(5) Philco Model 818. When this set is used in a car having a lop antenna, under-car antenna, spare-wheel antenna, or any other having low relative capacity (50 mmf. to 450 mmf.), use connector plug in "A." For antennas of high relative capacity, such as metal insert top antenna, insulated door, insulated trunk cover (450 to 2,500 mmr.), use condenser plug in "B." Adjustment frequencies are: 1,550 kc. and 580 kc., for R.F. and detector. The antenna adjustment should preferably be made with the set in the car and attached to the car antenna. Iron-core I.F. transformers are used and add greatly to the sensitivity of the receiver. All leads out of the receiver case are very completely filtered. Continuously variable tone compensation is available. The input lead from battery is fused. The manufacturers prefer not to give complete voltage data, since voltages vary widely with different conditions, but with a fully-charged battery, the high voltage is about 180 to 220 V. (Photo on page 712.)

6) RCA Victor Model H-6. A special antenna circuit is used which contains a band-pass filter, affecting a sharp reduction of frequencies out of the band of 540 to 1,660 kc. "Hot" spots of ignition interference on the chassis have been carefully located and grounded. A single-position tone control is used. There is a total of 7 tuned circuits in the R.F. section of the set. The reproducer is a separate unit. Alignment frequencies are: 1,400 kc. for ant. and det. coils, and 600 and 1,400 kc. for osc. coil. Undistorted output is 1.75 W. and maximum is 3.5 W. Battery current drain is 6.55 A. A control panel mounts directly in the dash of the car. Set size is 6 1/8 x 9 5/8 x 6 1/2 ins. high. Voltages : Plate - V1, 205; V2†, 205; V3, 205; V4, 90*; V5, 235. S.-G. - V1, 82; V2, 82; V3, 82; V4, 20*; V5, 245. Cath. - V1, 2.5; V2, 2.5; V3, 3; V4, 0; V5, 20. *Cannot be meas. with ordinary meter. †V2, osc. plate, 205.

(7) Motorola "Golden Voice" Model. This set contains the "magic eliminode" circuit. which not only filters out motor noise, but balances the noise out of the antenna lead, so that suppressorless operation is possible on almost all cars. This unit also incorporates an antenna tuning circuit to properly match and tune the set to any type of antenna. Besides the tone control and the normal volume control, this set has a variable sensitivity control, which is mounted on the front of the case. The input tuning coil of the R.F. stage is of the iron-core type. The output stage is of the class AB type, with a separate bias rectifier system, using a 6H6 with an independent filter. The bias from this source is used on both A.F. stages. The circuit herewith published is the latest and supersedes all others. Delayed A. V.C. is employed and is affected by the use of V4 in conjunction with V5. Do not connect any condenser from the hot "A" lead to ground as this would nullify the action of the eliminode. All necessary filtering is contained in the latter. Current drain from a fresh battery is 8A., producing 250 V. (Photo on page 712.)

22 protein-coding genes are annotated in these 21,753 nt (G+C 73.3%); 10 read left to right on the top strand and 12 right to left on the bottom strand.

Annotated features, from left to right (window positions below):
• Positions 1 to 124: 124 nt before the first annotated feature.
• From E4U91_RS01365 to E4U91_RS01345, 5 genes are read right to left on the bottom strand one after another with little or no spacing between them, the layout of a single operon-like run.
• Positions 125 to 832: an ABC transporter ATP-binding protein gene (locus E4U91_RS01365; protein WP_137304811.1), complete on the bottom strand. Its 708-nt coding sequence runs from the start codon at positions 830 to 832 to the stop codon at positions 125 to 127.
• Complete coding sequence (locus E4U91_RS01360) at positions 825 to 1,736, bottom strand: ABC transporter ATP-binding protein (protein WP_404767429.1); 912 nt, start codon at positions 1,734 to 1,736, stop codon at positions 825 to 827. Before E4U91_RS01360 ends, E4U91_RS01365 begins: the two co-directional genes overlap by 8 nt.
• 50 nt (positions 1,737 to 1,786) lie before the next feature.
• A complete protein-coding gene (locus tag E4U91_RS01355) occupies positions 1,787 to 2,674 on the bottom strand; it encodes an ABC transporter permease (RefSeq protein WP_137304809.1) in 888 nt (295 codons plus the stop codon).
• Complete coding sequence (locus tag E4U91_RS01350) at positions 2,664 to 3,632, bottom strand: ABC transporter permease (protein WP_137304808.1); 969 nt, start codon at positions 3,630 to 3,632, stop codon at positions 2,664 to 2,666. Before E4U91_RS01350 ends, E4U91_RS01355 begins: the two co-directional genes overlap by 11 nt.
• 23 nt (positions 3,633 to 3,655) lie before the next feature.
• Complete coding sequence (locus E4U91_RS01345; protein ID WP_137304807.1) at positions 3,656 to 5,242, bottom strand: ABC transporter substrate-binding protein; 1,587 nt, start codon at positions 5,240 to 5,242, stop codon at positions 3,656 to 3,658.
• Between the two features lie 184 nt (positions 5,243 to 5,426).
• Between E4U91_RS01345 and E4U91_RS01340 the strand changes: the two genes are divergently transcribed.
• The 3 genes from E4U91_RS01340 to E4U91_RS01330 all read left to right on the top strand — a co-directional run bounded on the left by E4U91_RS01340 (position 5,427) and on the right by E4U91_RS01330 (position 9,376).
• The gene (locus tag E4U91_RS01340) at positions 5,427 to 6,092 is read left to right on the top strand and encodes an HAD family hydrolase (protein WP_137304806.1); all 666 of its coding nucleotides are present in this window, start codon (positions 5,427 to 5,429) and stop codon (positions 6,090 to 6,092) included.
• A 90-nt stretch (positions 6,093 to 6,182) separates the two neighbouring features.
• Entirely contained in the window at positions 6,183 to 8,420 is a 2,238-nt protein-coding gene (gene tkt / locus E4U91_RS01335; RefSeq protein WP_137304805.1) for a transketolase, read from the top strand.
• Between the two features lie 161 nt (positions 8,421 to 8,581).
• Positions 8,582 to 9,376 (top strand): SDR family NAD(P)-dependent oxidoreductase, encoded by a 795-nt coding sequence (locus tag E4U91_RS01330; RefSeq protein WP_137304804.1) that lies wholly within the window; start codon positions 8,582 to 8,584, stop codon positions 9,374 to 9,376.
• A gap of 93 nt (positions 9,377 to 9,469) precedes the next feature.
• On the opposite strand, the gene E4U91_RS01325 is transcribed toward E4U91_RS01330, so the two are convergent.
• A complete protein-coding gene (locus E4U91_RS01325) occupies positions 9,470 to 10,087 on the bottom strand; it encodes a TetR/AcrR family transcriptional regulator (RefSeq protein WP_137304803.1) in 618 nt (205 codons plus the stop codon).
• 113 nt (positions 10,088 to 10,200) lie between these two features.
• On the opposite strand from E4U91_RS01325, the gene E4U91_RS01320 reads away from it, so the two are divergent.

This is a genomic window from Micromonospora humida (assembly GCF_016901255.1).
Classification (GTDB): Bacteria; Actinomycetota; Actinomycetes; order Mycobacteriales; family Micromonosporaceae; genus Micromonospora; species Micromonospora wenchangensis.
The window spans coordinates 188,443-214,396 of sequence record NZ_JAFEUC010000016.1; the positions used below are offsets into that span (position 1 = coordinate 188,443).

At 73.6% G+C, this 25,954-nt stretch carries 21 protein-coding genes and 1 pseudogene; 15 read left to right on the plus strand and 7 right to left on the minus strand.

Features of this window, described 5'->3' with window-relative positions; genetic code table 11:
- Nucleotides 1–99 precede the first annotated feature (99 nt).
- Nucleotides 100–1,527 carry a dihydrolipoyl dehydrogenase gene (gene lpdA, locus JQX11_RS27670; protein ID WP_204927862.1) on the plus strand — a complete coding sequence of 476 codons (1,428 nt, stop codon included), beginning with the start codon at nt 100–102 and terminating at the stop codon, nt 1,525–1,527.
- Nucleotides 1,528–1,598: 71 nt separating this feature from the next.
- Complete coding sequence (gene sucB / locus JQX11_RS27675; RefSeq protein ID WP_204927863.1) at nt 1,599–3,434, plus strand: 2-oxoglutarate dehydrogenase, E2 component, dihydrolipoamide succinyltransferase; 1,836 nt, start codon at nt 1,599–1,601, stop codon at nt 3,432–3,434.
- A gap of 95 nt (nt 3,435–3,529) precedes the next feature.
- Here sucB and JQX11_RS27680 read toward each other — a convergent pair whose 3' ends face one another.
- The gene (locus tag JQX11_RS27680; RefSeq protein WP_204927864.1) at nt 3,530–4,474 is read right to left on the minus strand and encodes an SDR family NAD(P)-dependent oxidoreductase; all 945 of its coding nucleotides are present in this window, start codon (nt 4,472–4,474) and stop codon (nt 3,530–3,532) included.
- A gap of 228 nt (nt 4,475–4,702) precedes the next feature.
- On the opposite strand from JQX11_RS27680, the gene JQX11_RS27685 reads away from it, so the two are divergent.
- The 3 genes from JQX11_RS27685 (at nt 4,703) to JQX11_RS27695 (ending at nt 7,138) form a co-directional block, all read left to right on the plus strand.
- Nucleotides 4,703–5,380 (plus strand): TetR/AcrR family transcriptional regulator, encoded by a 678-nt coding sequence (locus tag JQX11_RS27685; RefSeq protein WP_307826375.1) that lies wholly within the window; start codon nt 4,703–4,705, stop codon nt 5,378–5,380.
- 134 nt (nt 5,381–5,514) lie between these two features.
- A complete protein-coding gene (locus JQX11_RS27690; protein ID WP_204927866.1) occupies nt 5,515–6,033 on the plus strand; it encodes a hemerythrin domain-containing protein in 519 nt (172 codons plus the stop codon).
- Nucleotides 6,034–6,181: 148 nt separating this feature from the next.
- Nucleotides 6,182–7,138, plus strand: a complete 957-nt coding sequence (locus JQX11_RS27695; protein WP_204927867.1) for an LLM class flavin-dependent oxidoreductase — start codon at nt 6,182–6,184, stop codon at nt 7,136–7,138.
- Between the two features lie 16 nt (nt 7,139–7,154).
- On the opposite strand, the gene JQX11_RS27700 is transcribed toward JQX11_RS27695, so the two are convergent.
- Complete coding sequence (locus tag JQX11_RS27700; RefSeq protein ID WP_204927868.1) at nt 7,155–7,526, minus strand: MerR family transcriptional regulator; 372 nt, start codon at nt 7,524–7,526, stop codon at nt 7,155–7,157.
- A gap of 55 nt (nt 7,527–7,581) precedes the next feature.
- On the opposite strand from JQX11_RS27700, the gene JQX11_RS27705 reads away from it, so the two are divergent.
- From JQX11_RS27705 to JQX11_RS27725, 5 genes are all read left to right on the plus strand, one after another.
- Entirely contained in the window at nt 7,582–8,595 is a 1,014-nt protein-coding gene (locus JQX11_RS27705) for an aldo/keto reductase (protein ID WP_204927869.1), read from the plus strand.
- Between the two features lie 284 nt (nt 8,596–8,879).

(8) Arvin Model 28. This set may be had with either enclosed or separate speaker. Also matching dash control panels may be had, or the set may be equipped with a streamline steering-column control. A complete noise filter is built-in. Special iron-core antenna tuning system consists of two couplers assuring high gain on the smallest antenna. Full A.V.C. holds signal steady, while continuously-variable tone control covers complete tonal range. The set must be balanced at 1,400 kc., and checked for accuracy at 1,000 and 600 kc. Tubular fixed condensers are firmly fastened to chassis, eliminating broken leads. Copper plated chassis and case with locking snap-on covers add to stability and ease of servicing. Only one hole to drill to install chassis in any position, back or side. Tuning condenser is rubber mounted and has an improved high-ratio vernier drive, enabling the greatest possible ease of tuning. Voltages: Plate - V1, V2, V3, 235; V4, 120; V5, 230. S.-G. - V1, V2, V3, 90; V5, 235. Cath. - V1, V2, 4; V3, 2.3; V4, 1.6; V5, 16. Osc. plate, V2, 160.

Radio Service Data Sheets

These schematics, tuning instructions, and other data are reproduced from my collection of vintage radio and electronics magazines. As back in the era, similar schematic and service info was available for purchase from sources such as SAMS Photofacts, but these printings were a no-cost bonus for readers. There are 212 Radio Service Data Sheets as of August 17, 2017.

 

Posted August 3, 2017 

RF Cafe Software

   Wireless System Designer - RF Cafe
Wireless System Designer

RF & EE Symbols Word
RF Stencils for Visio
Calculator Workbook
RF Workbench
Smith Chartâ„¢ for Visio
Smith Chartâ„¢ for Excel

About RF Cafe

Kirt Blattenberger - RF Cafe WebmasterCopyright
1996 - 2022
Webmaster:
Kirt Blattenberger,
 BSEE - KB3UON

RF Cafe began life in 1996 as "RF Tools" in an AOL screen name web space totaling 2 MB. Its primary purpose was to provide me with ready access to commonly needed formulas and reference material while performing my work as an RF system and circuit design engineer. The Internet was still largely an unknown entity at the time and not much was available in the form of WYSIWYG ...

All trademarks, copyrights, patents, and other rights of ownership to images and text used on the RF Cafe website are hereby acknowledged.

My Hobby Website:
 AirplanesAndRockets.com

Try Using SEARCH
to Find What You Need. 
There are 1,000s of Pages Indexed on RF Cafe !

height-line